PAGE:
Worse, many authors choose to ignore the absolute errors in measuring temperature which, as Watt showed, can be as much as ±2ºC. (Sorry I don’t have the reference to hand, but a search of Watts Up With That will find it.) This being the case, what is the value of claiming that temperature changes of 0.1ºC or smaller are statistically significant? What does it really mean that the temperature in the last century has increased by 0.6 to 0.8ºC.?

    A recent paper published on the biases inherent in establishing the “hiatus” – POSSIBLE ARTIFACTS OF DATA BIASES IN THE RECENT GLOBAL SURFACE WARMING HIATUS, Science 26 June 2015: Vol. 348 no. 6242 pp. 1469-1472 DOI:10.1126/science.aaa5632. But, in this they discuss differences in terms of 1/100ths of a degree. We can’t even measure that in the atmosphere! Satellite measurements may have better accuracy but from time-to-time I see reports that the data are subject to ongoing revision and adjustment.

    In reality, therefore, changes less than 1ºC should to be relegated to “noise” but since they are not, I consider it better to fall back on a simple approach.

  41. Richard C (NZ) on June 28, 2015 at 10:19 pm said:

    >”The normal climatological span is considered to be 30 years but I understand that this is somewhat arbitrary. Why not 10 years? Or 50 years? I would suggest that 10 years would be too fine a resolution and 50 years too coarse to gain an understanding of the larger picture.”

    Just for interests sake:

    HadCRUT4
    Running 50 year linear annual temperature trend calculated from monthly global average surface air temperature anomaly provided by to Hadley CRUT, The blue line represents the 50×12 month linear trend, plotted at the last month included in the analysis. As the HadCRUT4 record begins in January 1850, the first 50 yr plot is for December 1899. Last month included in analysis: April 2015. Last diagram update: 5 June 2015.

    http://climate4you.com/images/HadCRUT4%2050yr%20AnnualTrendSinceDecember1899.gif

    Running 50 year linear annual CO2 trend plotted against this would be good for chuckles.

  42. Richard C (NZ) on June 28, 2015 at 10:30 pm said:

    >”I have called my analysis “simple” for very good reason.”

    Also an easy spreadsheet exercise I would have thought. No pain but plenty of gain.

    I don’t know but seems to me 25 yr linear regressions at each 1 yr increment would be a mission unless you’re a VBA expert or something.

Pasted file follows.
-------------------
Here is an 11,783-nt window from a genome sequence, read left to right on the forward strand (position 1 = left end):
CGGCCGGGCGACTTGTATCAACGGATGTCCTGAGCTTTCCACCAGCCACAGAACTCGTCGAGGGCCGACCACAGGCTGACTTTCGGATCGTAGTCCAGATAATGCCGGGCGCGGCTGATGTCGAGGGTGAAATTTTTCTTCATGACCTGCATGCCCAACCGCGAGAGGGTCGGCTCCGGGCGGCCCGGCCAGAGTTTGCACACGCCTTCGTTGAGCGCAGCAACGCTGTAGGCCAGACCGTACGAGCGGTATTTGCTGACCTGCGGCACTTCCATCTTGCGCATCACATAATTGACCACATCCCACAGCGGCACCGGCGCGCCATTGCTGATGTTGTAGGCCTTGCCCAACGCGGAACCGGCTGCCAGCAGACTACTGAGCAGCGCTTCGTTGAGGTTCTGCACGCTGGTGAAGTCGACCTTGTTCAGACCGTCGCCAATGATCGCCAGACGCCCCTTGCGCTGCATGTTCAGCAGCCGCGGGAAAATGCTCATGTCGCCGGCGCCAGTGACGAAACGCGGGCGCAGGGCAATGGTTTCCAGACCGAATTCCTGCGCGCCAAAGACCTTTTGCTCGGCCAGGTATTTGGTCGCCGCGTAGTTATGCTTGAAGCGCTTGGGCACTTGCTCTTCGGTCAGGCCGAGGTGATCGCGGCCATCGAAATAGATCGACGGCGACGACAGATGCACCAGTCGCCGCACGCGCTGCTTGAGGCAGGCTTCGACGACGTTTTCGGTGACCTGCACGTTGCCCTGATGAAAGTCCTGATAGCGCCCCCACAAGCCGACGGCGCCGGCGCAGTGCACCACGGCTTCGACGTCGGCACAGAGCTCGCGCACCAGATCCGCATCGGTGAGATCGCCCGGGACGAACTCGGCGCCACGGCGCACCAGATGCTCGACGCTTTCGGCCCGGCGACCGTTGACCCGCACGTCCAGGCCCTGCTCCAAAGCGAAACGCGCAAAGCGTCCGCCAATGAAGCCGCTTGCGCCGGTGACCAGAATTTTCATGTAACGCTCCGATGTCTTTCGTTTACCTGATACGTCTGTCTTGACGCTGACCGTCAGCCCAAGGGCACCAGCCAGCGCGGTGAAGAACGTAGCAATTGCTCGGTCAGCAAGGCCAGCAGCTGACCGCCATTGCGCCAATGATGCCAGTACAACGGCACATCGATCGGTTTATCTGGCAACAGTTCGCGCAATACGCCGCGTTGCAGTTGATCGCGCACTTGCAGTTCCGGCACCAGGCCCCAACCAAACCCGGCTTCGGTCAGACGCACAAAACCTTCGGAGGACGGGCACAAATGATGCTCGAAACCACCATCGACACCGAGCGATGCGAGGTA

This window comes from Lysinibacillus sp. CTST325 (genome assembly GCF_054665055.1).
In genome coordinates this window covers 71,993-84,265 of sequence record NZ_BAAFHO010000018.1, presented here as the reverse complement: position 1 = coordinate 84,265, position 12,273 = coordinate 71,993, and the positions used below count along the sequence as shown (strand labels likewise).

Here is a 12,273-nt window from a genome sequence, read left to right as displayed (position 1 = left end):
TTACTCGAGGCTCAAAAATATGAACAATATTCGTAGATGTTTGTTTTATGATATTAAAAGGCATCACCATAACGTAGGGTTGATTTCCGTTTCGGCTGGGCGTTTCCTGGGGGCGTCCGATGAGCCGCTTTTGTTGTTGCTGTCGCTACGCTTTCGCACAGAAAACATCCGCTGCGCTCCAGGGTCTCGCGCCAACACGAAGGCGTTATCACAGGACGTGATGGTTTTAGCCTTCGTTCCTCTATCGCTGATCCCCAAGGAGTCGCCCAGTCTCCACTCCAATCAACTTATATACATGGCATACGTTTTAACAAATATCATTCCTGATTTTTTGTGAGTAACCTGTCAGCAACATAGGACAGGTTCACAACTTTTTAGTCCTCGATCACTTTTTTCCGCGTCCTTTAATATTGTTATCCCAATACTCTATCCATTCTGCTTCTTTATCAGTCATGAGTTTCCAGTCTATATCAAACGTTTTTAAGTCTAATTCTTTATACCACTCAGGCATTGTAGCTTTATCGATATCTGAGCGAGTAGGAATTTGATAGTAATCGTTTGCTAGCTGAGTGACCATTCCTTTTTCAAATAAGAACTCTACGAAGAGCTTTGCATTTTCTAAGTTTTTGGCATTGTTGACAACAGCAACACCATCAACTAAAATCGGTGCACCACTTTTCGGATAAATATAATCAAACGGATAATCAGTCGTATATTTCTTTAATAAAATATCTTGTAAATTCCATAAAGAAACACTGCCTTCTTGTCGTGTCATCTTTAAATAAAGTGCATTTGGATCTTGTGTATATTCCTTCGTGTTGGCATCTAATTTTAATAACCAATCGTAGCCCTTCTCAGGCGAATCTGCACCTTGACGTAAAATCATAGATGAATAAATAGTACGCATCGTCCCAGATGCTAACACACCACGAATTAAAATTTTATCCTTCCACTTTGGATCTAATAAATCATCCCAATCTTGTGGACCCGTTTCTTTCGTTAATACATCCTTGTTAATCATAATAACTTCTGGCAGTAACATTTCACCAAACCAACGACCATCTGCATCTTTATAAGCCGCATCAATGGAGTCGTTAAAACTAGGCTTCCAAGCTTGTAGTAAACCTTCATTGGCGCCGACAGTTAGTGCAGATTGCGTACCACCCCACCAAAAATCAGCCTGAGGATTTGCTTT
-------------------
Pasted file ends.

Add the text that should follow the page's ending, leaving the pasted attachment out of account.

43. Gary Kerkin on June 29, 2015 at 10:59 pm said:

    Richard C
    “I don’t know but seems to me 25 yr linear regressions at each 1 yr increment would be a mission unless you’re a VBA expert or something.”

    Yes it would be but surely all it would do would be to give something like an envelope of tangents to what is likely to be a higher-order regression.

    Yes, I did use a spreadsheet (LibreOffice xls). Calculating the differences is relatively easy if two columns are set up with the start row in one and the end row in the other and using INDIRECT() to derive the correct difference.

    I guess from my thoughts above on statistics you will appreciate just how reluctant I am to devote a huge amount of time to something I consider inappropriate.

    Even though I am retired I do not find it easy to devote time to all the things I consider important. I prioritise. Sometimes an afternoon nap seems like a high priority 🙂

  44. Richard C (NZ) on June 30, 2015 at 9:18 am said:

    Gary >”surely all it would do would be to give something like an envelope of tangents to what is likely to be a higher-order regression”

    Yes I did give an example that used running windows of 50 yr trends upthread. Here it is again:

    HadCRUT4
    Running 50 year linear annual temperature trend calculated from monthly global average surface air temperature anomaly provided by to Hadley CRUT, The blue line represents the 50×12 month linear trend, plotted at the last month included in the analysis. As the HadCRUT4 record begins in January 1850, the first 50 yr plot is for December 1899. Last month included in analysis: April 2015. Last diagram update: 5 June 2015.
    http://climate4you.com/images/HadCRUT4%2050yr%20AnnualTrendSinceDecember1899.gif

    That’s the envelope you describe (I think) and it is clearly unrelated to CO2. The higher order regression is about 0.8/century (I think) and doesn’t tell us anything in terms of CO2-Temp comparison.

    But a similar envelope of 25 yr trends on NZ data would be more sensitive (but far less sensitive than your technique). And almost the inverse of the CO2 envelope, again telling us a lot about the lack of relationship. I think you’ve demonstrated that anyway by simple method.

    Statistical linear trends would be much more work that could cancel nap-time. I appreciate that.